Specific interventions, ongoing workshops, concerts, shows, resident artists, cultural outings – that’s right, the word “hospital” today is not necessarily a synonym of silence and sadness. However, this has not always been so clear and obvious. Because, theoretically, there is nothing further from the hospital world than music, which is by nature festive and loud.
By the end of the 70s, the word “humanization” started to be used. Nowadays, the phrases used are improvement of hospitalization conditions or improvement of healthcare for children and their families. This is, without a doubt, politically correct.
This is not to say that the healthcare institution and particularly the medical and healthcare staff are not humanitarian, rather that the practice has been highlighted over the “human” component of the hospital.
The keys of the hospital musician are improving the quality of life of a child, their family and the healthcare staff through the integration of music in pediatric services, and allowing access to live art to each of them.
When working with newborns who have complications or with hospitalized young children and their families, it is all about culture and weaving: knitting relationships, creating bonds among parents and healthcare staff and strengthening links outside the hospital, with the neighborhood. Giving space to live music is a way of prevention, as it will reduce the negative consequences of hospitalization. Why should a child be deprived of their favorite song just because of an illness or a hospitalization?
The Art of Participating
During the last 20 years, things have evolved very quickly because the musicians who intervene in hospitals proved their professional capacities in the workplace and maintained an intense reflection and communication work.
Music, the art of participation by definition, gathers and breaks down the barriers of age, language and culture. The child who starts to lose autonomy and is weakened by the hospitalization can talk, share, build and exchange ideas based on shared experiences and the poetic component of music. The song learnt in the room will stick with the affected even in the operating room. The percussion instrument given to the child will be the sounding “teddy”, the object to discover and explore. The musician, for example, will stay in the pediatrics’ hall to play and sing with some children and their parents. In neonatology, the mother will regain contact with her baby through a lullaby from her own childhood.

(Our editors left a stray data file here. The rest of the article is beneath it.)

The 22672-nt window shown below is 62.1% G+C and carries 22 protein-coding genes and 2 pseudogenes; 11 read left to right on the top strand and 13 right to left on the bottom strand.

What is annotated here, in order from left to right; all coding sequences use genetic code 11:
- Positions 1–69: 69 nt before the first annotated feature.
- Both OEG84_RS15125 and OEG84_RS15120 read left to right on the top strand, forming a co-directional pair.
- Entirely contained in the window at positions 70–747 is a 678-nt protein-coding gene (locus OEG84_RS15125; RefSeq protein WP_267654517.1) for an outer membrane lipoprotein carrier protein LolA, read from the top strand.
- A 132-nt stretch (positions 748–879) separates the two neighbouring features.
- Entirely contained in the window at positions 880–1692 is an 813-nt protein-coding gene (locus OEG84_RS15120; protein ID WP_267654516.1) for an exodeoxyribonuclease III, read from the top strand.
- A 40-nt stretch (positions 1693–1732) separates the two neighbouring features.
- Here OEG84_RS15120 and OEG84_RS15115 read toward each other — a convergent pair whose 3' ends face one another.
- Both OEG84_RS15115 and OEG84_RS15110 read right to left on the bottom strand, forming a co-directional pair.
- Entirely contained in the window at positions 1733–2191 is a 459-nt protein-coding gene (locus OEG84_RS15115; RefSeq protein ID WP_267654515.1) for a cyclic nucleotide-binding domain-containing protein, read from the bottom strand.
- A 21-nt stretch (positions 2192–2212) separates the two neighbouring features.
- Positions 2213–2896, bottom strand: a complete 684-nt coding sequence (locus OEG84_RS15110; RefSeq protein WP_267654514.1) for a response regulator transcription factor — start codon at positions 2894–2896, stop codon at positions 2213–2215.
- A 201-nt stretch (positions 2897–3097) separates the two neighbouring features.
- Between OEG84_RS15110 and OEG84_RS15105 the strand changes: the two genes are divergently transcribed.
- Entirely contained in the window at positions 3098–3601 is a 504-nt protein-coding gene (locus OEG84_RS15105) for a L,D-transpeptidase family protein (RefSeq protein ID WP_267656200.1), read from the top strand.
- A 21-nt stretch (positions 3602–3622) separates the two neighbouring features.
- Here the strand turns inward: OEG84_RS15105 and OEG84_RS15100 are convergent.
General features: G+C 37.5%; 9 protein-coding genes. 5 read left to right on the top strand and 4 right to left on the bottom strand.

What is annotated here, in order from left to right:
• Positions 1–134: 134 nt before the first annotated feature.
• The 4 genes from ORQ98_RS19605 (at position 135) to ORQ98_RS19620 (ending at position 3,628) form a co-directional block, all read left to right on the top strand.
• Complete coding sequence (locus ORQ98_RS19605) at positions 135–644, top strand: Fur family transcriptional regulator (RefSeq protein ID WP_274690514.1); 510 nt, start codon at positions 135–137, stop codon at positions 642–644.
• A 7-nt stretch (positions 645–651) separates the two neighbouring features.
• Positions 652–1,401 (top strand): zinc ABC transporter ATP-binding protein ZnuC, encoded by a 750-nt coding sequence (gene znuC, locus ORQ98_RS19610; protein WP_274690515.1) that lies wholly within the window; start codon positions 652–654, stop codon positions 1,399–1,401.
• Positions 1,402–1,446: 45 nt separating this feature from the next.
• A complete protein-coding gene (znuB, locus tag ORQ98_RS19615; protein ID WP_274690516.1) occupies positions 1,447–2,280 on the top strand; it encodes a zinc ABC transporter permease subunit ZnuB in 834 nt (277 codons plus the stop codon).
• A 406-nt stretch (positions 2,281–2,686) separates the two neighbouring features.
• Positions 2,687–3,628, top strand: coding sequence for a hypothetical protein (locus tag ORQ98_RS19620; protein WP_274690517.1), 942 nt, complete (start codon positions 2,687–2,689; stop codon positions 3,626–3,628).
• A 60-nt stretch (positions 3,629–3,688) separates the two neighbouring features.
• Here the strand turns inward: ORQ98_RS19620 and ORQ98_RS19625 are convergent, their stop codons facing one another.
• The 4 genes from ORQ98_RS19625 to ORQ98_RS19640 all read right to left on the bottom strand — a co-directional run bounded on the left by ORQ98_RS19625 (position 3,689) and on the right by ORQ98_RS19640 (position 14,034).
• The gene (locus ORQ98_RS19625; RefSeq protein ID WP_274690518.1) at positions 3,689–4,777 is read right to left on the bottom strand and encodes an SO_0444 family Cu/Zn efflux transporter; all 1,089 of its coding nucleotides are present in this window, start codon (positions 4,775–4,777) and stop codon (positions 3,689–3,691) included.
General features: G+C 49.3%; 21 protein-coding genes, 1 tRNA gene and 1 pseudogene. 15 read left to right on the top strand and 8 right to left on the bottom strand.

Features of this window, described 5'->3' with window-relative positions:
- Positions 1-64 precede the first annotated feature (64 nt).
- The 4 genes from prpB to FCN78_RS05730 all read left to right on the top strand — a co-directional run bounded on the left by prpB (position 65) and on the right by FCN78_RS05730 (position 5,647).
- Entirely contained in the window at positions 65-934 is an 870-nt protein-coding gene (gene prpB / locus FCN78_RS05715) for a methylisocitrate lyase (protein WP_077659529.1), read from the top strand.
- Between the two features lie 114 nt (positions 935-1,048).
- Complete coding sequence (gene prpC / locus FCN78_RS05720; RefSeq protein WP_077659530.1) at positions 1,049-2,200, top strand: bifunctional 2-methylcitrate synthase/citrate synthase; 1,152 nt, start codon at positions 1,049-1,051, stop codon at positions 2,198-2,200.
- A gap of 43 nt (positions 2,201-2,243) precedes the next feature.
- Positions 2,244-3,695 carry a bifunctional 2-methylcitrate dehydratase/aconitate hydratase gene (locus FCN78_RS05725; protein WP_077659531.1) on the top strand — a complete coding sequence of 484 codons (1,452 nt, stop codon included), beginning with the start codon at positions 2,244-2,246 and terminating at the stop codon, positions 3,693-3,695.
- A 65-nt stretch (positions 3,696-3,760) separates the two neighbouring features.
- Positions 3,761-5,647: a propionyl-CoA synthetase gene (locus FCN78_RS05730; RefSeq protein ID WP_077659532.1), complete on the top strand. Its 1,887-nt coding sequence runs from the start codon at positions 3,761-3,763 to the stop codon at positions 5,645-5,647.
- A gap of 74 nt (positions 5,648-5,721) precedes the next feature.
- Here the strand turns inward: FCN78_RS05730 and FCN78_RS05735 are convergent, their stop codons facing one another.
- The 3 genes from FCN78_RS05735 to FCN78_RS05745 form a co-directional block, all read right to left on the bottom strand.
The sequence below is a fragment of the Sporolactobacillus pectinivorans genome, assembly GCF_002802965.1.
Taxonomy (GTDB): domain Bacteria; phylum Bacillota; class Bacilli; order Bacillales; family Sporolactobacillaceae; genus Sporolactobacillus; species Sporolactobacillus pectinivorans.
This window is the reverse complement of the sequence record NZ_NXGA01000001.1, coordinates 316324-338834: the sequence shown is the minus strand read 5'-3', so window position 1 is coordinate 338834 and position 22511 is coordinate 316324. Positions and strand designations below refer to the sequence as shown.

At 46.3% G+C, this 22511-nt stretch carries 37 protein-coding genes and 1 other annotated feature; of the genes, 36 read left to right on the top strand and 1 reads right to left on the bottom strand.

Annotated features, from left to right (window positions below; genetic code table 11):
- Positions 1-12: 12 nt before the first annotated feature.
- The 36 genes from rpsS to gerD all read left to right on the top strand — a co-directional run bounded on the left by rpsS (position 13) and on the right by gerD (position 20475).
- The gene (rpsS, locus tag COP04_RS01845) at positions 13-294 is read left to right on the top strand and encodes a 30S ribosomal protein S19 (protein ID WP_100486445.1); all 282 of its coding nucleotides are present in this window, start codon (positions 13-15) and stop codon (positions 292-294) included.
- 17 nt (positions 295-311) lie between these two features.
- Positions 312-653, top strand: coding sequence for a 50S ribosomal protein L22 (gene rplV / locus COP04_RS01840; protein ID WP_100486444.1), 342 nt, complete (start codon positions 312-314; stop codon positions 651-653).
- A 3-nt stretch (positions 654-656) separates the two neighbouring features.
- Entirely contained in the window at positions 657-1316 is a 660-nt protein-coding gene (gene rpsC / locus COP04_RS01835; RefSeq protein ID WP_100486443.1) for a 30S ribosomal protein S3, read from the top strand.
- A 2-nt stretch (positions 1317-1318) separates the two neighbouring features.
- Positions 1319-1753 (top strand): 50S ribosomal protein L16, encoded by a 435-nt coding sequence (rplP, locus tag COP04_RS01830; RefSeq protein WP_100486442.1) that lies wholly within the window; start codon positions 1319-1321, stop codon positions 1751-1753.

Music contributes to daily improvement and fires up the meaning of being alive. Parents, children and experts gather around the musical object. They explore, improvise and flow with the rhythm of their room partner.
The approach to Music and Health resembles that of an actor in the neighborhood, in everyday life. From the beginning of the partnership, we prioritize actions aimed at babies, since we consider that music must be present in the cultural awakening of young children: language, movement, relationships with others, discovering sounds…
The multiple ways in which the intervention can take place shows that, at the hospital, music can be very diverse. The patient may be the audience, but also the actor (doing for and with). It could be a one-time intervention or a regular activity. Music can be a distraction, an emotion, a surprise, a discovery, a creation and so many other things. The places where it intervenes can also be diverse: at the bed of the patient, in a game room, hall, staircase, operating room, anesthesia room -any place can be used to this end. Therefore, if the waiting room becomes a music room, it is thanks to the good predisposition and cooperation of the healthcare and medical staff, but also of the abilities of the musician.
Music at the hospital is the clash of two opposing worlds. For the artist who ventures into hospital territory, the clash can sometimes be brutal. This encounter usually transforms the musician as much as they are going to transform the others. They will have to show the capacity to be open, attentive and to share the fundamental values of respect and tolerance. Knowledge, abilities and social skills are key to communicating pleasure, passion, curiosity and desire. For the musician, an ongoing professional activity outside the hospital is the best way for bringing “the outside.”